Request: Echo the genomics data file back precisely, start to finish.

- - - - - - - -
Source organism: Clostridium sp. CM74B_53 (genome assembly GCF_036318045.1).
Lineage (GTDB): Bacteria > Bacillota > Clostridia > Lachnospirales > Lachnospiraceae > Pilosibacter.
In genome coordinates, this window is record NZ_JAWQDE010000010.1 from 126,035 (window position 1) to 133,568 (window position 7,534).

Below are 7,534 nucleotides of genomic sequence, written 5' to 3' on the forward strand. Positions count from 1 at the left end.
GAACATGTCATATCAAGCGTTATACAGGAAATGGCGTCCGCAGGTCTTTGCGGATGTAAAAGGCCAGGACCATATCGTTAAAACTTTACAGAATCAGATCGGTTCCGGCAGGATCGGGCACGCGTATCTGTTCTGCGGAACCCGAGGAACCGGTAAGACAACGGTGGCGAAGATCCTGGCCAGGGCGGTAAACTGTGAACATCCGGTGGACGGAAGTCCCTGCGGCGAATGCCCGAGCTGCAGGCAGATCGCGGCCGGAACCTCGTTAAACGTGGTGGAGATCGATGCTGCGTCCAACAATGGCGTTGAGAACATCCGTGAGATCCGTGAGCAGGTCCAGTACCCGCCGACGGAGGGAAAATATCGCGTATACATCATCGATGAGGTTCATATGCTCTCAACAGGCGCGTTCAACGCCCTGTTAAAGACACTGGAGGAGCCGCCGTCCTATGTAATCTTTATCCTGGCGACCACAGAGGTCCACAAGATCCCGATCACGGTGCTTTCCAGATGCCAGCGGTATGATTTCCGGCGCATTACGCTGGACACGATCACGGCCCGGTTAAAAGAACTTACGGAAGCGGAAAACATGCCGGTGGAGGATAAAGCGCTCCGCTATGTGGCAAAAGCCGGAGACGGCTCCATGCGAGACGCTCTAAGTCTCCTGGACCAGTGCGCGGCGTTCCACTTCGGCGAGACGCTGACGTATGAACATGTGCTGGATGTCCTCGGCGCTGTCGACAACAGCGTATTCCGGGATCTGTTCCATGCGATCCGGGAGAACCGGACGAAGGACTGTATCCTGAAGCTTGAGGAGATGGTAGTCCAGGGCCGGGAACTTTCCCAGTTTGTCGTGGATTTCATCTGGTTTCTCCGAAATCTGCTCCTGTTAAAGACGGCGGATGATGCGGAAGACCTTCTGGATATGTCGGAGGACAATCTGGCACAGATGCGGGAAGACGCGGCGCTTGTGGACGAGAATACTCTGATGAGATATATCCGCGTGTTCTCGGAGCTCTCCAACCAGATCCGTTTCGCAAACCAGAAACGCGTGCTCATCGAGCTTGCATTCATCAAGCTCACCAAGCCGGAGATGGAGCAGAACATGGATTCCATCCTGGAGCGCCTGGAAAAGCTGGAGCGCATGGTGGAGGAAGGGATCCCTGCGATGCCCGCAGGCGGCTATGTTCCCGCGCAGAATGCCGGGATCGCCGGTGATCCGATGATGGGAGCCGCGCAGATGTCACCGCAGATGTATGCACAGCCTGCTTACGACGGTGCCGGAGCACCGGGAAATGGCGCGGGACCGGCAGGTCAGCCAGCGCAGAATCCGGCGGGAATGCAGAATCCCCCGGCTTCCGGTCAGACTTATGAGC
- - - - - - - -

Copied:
Source organism: Clostridium sp. CM74B_53 (genome assembly GCF_036318045.1).
Lineage (GTDB): Bacteria > Bacillota > Clostridia > Lachnospirales > Lachnospiraceae > Pilosibacter.
In genome coordinates, this window is record NZ_JAWQDE010000010.1 from 126,035 (window position 1) to 133,568 (window position 7,534).

Below are 7,534 nucleotides of genomic sequence, written 5' to 3' on the forward strand. Positions count from 1 at the left end.
GAACATGTCATATCAAGCGTTATACAGGAAATGGCGTCCGCAGGTCTTTGCGGATGTAAAAGGCCAGGACCATATCGTTAAAACTTTACAGAATCAGATCGGTTCCGGCAGGATCGGGCACGCGTATCTGTTCTGCGGAACCCGAGGAACCGGTAAGACAACGGTGGCGAAGATCCTGGCCAGGGCGGTAAACTGTGAACATCCGGTGGACGGAAGTCCCTGCGGCGAATGCCCGAGCTGCAGGCAGATCGCGGCCGGAACCTCGTTAAACGTGGTGGAGATCGATGCTGCGTCCAACAATGGCGTTGAGAACATCCGTGAGATCCGTGAGCAGGTCCAGTACCCGCCGACGGAGGGAAAATATCGCGTATACATCATCGATGAGGTTCATATGCTCTCAACAGGCGCGTTCAACGCCCTGTTAAAGACACTGGAGGAGCCGCCGTCCTATGTAATCTTTATCCTGGCGACCACAGAGGTCCACAAGATCCCGATCACGGTGCTTTCCAGATGCCAGCGGTATGATTTCCGGCGCATTACGCTGGACACGATCACGGCCCGGTTAAAAGAACTTACGGAAGCGGAAAACATGCCGGTGGAGGATAAAGCGCTCCGCTATGTGGCAAAAGCCGGAGACGGCTCCATGCGAGACGCTCTAAGTCTCCTGGACCAGTGCGCGGCGTTCCACTTCGGCGAGACGCTGACGTATGAACATGTGCTGGATGTCCTCGGCGCTGTCGACAACAGCGTATTCCGGGATCTGTTCCATGCGATCCGGGAGAACCGGACGAAGGACTGTATCCTGAAGCTTGAGGAGATGGTAGTCCAGGGCCGGGAACTTTCCCAGTTTGTCGTGGATTTCATCTGGTTTCTCCGAAATCTGCTCCTGTTAAAGACGGCGGATGATGCGGAAGACCTTCTGGATATGTCGGAGGACAATCTGGCACAGATGCGGGAAGACGCGGCGCTTGTGGACGAGAATACTCTGATGAGATATATCCGCGTGTTCTCGGAGCTCTCCAACCAGATCCGTTTCGCAAACCAGAAACGCGTGCTCATCGAGCTTGCATTCATCAAGCTCACCAAGCCGGAGATGGAGCAGAACATGGATTCCATCCTGGAGCGCCTGGAAAAGCTGGAGCGCATGGTGGAGGAAGGGATCCCTGCGATGCCCGCAGGCGGCTATGTTCCCGCGCAGAATGCCGGGATCGCCGGTGATCCGATGATGGGAGCCGCGCAGATGTCACCGCAGATGTATGCACAGCCTGCTTACGACGGTGCCGGAGCACCGGGAAATGGCGCGGGACCGGCAGGTCAGCCAGCGCAGAATCCGGCGGGAATGCAGAATCCCCCGGCTTCCGGTCAGACTTATGAGC